Insomnia linked to alcohol-use frequency among early adolescents, says new psychology study

November 8, 2017 by Tom Mclaughlin, Rutgers University
Marmorstein says that parents, educators, and therapists should consider insomnia to be a risk marker for alcohol use. Credit: Rutgers University

Insomnia is linked to frequency of alcohol use among early adolescents, according to new Rutgers University–Camden research.

"Parents, educators, and therapists should consider to be a risk marker for alcohol use, and alcohol use a risk marker for insomnia, among early adolescents," writes Rutgers–Camden researcher Naomi Marmorstein in the study, published recently in the journal Addictive Behaviors.

Marmorstein, a professor of psychology at Rutgers–Camden, examined the associations between alcohol use and four sleep-related issues: initial insomnia; ; sleep irregularity, defined as the difference in weekday and weekend bedtimes; and disturbed sleep, characterized as nightmares, snoring, sleepwalking, wetting the bed, and talking in sleep.

When sleep problems were found to be associated with frequency of alcohol use, she examined whether symptoms of or levels of parental monitoring accounted for these associations.

The research focused on seventh- and eighth-grade students participating in the Camden Youth Development Study, an initiative funded by the National Institute on Drug Abuse at the National Institutes of Health. The study examines the development of mental health problems and resilience among at-risk youth.

Youth completed questionnaires in the classroom that asked how long it took for them to fall asleep, what times they usually went to bed on a weekday and on the weekend or vacation night, how often they experienced sleep disturbances, and whether they ever fell asleep in class or had trouble staying awake after school. They were also asked the frequency of any alcohol use in the previous four months.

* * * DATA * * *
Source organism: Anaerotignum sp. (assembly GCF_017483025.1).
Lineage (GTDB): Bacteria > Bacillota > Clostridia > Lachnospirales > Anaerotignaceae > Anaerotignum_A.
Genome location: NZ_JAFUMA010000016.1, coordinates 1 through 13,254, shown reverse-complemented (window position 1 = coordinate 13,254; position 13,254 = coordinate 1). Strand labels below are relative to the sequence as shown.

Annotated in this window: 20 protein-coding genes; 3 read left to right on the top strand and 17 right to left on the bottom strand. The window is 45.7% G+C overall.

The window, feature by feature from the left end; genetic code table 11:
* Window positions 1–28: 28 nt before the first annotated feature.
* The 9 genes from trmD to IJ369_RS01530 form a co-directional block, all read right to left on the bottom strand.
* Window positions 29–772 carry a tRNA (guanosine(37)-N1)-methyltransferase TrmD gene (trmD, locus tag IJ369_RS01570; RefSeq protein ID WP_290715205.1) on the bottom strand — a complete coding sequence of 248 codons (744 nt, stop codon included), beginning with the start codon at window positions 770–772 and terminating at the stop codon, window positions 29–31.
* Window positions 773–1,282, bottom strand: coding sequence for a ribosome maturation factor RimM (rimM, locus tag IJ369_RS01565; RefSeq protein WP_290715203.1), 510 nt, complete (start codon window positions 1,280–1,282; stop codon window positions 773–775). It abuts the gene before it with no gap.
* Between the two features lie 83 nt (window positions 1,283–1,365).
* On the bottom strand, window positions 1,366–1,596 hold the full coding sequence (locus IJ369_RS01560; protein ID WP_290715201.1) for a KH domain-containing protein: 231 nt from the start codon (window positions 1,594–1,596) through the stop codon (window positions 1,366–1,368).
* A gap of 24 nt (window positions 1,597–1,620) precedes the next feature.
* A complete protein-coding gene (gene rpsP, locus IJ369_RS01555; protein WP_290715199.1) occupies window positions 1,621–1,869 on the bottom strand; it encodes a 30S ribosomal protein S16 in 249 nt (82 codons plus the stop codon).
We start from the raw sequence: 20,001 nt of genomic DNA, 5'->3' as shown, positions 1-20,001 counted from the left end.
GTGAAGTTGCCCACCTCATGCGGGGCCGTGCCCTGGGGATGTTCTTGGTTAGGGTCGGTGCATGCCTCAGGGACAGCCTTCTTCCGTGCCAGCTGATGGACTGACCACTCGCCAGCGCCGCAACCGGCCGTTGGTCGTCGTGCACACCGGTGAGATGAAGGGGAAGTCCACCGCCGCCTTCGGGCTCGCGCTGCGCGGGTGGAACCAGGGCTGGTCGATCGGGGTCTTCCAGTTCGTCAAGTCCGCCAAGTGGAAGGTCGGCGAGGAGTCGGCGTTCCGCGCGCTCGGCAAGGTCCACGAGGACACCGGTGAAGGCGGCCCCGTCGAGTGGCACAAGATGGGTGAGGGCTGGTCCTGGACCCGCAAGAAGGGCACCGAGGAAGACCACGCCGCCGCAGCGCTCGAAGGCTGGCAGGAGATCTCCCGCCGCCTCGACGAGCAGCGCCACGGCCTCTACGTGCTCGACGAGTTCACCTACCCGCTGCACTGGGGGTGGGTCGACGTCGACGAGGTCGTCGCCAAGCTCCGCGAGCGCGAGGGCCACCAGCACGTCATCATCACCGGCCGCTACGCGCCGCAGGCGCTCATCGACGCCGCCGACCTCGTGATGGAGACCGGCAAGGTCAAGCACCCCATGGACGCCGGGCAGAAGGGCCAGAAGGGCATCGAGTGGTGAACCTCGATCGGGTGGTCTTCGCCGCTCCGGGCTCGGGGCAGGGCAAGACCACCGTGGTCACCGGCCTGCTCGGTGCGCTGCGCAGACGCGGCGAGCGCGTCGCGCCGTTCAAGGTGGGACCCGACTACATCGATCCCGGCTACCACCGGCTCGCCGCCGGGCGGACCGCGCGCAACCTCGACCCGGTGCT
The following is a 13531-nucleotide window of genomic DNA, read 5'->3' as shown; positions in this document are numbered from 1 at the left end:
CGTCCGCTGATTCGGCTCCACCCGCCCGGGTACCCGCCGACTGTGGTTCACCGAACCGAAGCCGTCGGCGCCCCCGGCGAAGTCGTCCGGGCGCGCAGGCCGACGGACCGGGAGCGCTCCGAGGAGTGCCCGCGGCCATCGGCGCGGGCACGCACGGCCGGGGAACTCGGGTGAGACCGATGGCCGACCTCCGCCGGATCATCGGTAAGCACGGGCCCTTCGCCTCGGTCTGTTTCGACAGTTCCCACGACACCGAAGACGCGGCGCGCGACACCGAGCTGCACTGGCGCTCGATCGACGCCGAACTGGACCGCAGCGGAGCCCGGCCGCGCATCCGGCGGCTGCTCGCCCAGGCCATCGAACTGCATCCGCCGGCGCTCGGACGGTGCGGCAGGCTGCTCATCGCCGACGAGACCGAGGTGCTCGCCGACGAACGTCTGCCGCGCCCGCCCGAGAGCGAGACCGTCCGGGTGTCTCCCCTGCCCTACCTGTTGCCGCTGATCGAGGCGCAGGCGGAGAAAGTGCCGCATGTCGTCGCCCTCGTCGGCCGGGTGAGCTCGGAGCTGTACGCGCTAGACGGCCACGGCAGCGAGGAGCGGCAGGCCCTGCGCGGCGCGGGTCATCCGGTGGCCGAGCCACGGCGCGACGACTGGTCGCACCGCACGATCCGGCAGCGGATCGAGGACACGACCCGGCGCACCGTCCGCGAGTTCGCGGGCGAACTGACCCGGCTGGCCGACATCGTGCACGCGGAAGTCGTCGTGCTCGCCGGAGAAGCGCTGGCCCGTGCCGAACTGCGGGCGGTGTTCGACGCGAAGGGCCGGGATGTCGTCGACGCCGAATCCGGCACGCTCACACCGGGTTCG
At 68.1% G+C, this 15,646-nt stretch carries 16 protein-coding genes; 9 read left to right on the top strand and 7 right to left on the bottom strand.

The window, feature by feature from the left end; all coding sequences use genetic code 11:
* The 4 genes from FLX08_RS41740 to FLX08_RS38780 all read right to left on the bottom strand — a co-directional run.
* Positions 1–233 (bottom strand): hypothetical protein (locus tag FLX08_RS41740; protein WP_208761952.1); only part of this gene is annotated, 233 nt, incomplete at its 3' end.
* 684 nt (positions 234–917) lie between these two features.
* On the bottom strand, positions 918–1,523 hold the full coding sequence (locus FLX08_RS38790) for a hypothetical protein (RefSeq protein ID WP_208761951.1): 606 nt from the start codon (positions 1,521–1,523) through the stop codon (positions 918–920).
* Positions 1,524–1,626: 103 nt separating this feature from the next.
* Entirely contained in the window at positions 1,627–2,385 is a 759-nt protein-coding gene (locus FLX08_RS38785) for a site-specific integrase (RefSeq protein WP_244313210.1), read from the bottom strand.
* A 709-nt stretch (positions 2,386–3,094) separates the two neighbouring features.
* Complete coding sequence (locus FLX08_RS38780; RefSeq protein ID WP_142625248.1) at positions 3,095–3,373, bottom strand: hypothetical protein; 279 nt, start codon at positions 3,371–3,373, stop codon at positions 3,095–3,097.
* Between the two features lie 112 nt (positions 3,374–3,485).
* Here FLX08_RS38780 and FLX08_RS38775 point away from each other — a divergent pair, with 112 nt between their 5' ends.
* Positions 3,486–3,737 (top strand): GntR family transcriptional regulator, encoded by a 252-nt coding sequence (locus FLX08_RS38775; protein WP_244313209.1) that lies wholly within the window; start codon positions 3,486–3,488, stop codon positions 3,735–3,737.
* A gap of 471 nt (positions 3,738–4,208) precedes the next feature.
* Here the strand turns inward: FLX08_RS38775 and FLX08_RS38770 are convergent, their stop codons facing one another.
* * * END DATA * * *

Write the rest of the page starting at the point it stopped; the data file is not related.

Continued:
In addition, students answered questions which were used to assess depressive symptoms, as well as evidence of conduct disorder symptoms.

Teachers also completed questionnaires, which were analyzed to determine the presence of symptoms.

Overall, there were associations between alcohol and both insomnia and daytime sleepiness. Importantly, Marmorstein determined that symptoms of mental health problems and did not account for the link between insomnia and alcohol use.

"These findings indicate that insomnia may be a unique risk marker for alcohol use among young adolescents," she says.

The Rutgers–Camden researcher notes that the findings are consistent with associations found between insomnia and among older adolescents and adults.

Explore further: People who worry about insomnia have more health problems than non-worriers, study finds

Related Stories

People who worry about insomnia have more health problems than non-worriers, study finds

November 7, 2017
People who worry about poor sleep have more emotional and physical problems during the day than those who do not worry, regardless of how well either sleep, according to research conducted at The University of Alabama.